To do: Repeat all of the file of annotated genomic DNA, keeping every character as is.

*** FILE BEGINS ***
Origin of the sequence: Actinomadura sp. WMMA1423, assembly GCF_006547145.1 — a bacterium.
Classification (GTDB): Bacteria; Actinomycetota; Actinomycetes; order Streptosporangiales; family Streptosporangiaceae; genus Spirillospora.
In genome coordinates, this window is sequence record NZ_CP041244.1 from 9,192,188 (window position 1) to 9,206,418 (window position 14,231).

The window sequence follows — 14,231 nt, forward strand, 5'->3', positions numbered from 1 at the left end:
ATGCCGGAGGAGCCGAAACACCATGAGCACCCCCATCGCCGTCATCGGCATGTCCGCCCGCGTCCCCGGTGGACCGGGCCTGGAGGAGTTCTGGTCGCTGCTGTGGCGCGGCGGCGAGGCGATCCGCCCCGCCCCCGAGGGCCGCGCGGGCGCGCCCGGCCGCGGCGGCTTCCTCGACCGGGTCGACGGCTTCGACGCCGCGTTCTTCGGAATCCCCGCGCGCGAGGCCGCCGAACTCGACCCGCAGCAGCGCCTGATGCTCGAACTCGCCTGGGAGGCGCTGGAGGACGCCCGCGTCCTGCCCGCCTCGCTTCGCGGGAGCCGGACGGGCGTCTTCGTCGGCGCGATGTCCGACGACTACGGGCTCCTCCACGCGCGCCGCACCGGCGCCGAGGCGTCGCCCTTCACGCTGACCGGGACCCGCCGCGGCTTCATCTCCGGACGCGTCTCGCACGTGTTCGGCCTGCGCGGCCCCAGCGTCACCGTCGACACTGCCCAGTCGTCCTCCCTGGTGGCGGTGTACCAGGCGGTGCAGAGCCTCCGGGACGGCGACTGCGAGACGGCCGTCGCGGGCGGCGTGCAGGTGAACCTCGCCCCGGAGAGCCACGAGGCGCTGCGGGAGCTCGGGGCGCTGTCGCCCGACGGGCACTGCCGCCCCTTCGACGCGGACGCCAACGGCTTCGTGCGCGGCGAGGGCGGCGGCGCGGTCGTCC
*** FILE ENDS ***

Origin of the sequence: Actinomadura sp. WMMA1423, assembly GCF_006547145.1 — a bacterium.
Classification (GTDB): Bacteria; Actinomycetota; Actinomycetes; order Streptosporangiales; family Streptosporangiaceae; genus Spirillospora.
In genome coordinates, this window is sequence record NZ_CP041244.1 from 9,192,188 (window position 1) to 9,206,418 (window position 14,231).

The window sequence follows — 14,231 nt, forward strand, 5'->3', positions numbered from 1 at the left end:
ATGCCGGAGGAGCCGAAACACCATGAGCACCCCCATCGCCGTCATCGGCATGTCCGCCCGCGTCCCCGGTGGACCGGGCCTGGAGGAGTTCTGGTCGCTGCTGTGGCGCGGCGGCGAGGCGATCCGCCCCGCCCCCGAGGGCCGCGCGGGCGCGCCCGGCCGCGGCGGCTTCCTCGACCGGGTCGACGGCTTCGACGCCGCGTTCTTCGGAATCCCCGCGCGCGAGGCCGCCGAACTCGACCCGCAGCAGCGCCTGATGCTCGAACTCGCCTGGGAGGCGCTGGAGGACGCCCGCGTCCTGCCCGCCTCGCTTCGCGGGAGCCGGACGGGCGTCTTCGTCGGCGCGATGTCCGACGACTACGGGCTCCTCCACGCGCGCCGCACCGGCGCCGAGGCGTCGCCCTTCACGCTGACCGGGACCCGCCGCGGCTTCATCTCCGGACGCGTCTCGCACGTGTTCGGCCTGCGCGGCCCCAGCGTCACCGTCGACACTGCCCAGTCGTCCTCCCTGGTGGCGGTGTACCAGGCGGTGCAGAGCCTCCGGGACGGCGACTGCGAGACGGCCGTCGCGGGCGGCGTGCAGGTGAACCTCGCCCCGGAGAGCCACGAGGCGCTGCGGGAGCTCGGGGCGCTGTCGCCCGACGGGCACTGCCGCCCCTTCGACGCGGACGCCAACGGCTTCGTGCGCGGCGAGGGCGGCGGCGCGGTCGTCC